Last edited 29 May 2020

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Second world war heritage at sea

Experience learned from the centenary of the first world war can shine new light on public understanding of the diverse heritage of the second world war that lies beneath the waves.

SS Thistlegorm.png
The SS Thistlegorm was carrying vehicles, ammunition and locomotives when bombed by German aircraft in 1941 near Ras Muhammad in the Red Sea. The wreck has been captured through high-resolution photogrammetry to facilitate site management and dive tourism (Image: Thistlegorm Project).

The second world war was fought on the waves as well as on land and in the air, but dealing with the heritage that slipped beneath those waves can be daunting. Fortunately the options for addressing second world war sites underwater are improving, helped by experience from the centenary of the first world war.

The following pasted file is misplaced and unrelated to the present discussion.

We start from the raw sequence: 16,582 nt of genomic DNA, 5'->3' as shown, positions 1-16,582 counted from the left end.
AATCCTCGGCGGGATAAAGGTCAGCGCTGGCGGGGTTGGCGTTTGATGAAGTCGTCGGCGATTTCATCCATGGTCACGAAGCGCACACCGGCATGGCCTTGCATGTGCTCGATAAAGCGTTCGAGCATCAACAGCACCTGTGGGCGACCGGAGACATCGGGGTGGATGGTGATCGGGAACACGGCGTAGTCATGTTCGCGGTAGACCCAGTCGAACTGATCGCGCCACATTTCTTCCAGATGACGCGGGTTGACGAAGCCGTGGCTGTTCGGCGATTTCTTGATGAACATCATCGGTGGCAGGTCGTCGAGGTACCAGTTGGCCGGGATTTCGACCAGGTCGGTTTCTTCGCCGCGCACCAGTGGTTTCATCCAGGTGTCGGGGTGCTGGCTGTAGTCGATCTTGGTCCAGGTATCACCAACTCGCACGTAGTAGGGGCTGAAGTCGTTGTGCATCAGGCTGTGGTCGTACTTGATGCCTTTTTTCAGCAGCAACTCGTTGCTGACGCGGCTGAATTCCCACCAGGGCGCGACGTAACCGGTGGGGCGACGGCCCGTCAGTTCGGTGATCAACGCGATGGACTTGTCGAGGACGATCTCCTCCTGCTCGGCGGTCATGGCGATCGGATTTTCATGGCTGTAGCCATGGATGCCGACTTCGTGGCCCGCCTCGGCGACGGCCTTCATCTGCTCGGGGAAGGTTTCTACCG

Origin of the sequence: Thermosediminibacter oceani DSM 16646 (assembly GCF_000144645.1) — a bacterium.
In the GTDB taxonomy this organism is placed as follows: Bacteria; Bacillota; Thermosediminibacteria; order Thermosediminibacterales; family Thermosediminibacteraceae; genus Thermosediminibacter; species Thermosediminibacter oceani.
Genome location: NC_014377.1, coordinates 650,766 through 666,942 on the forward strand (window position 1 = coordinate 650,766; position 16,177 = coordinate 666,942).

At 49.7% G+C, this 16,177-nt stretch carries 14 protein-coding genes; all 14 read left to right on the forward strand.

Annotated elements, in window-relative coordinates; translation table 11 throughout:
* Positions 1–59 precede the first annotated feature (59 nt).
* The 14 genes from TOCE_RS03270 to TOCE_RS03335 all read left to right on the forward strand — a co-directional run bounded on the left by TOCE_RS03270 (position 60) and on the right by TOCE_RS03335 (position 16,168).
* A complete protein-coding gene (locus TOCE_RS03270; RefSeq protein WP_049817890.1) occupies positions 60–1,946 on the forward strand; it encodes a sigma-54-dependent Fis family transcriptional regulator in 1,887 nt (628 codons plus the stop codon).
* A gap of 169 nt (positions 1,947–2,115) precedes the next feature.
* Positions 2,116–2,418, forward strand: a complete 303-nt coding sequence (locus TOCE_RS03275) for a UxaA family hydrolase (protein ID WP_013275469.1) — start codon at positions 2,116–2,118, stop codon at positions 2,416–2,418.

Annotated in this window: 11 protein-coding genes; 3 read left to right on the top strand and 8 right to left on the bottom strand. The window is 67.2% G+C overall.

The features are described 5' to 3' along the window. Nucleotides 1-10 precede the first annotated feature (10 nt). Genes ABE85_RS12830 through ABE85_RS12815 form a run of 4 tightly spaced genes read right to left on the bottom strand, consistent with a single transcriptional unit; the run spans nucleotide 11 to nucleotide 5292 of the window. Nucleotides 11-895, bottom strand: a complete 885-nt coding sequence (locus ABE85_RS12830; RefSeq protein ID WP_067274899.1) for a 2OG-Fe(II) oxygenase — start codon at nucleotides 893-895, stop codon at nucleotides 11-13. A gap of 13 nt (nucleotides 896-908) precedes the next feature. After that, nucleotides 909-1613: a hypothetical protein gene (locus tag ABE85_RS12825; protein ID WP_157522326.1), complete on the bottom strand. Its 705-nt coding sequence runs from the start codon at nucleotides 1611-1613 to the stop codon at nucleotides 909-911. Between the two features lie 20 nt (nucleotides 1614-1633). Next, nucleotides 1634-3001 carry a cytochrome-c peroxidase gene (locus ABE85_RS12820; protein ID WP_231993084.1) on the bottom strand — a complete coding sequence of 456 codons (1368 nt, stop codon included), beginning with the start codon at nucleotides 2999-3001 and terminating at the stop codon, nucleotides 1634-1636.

In UK waters there are three main types of second world war heritage found under the sea: the wrecks of vessels; air crash sites; and a diverse range of infrastructure. This infrastructure encompasses booms and blockages intended to protect ports, anti-invasion defences, and the multiple components of Mulberry Harbours designed to support the Normandy Landings after D-Day, for example. Under this heading we might also include the huge amount of ordnance that found its way underwater during the war: mines, torpedoes and shells that were deployed but did not explode, and all sorts of material that was dumped as surplus to requirements after the war. The hazardous heritage of the second world war continues to cause problems in the marine environment: not everything that we have inherited is welcome.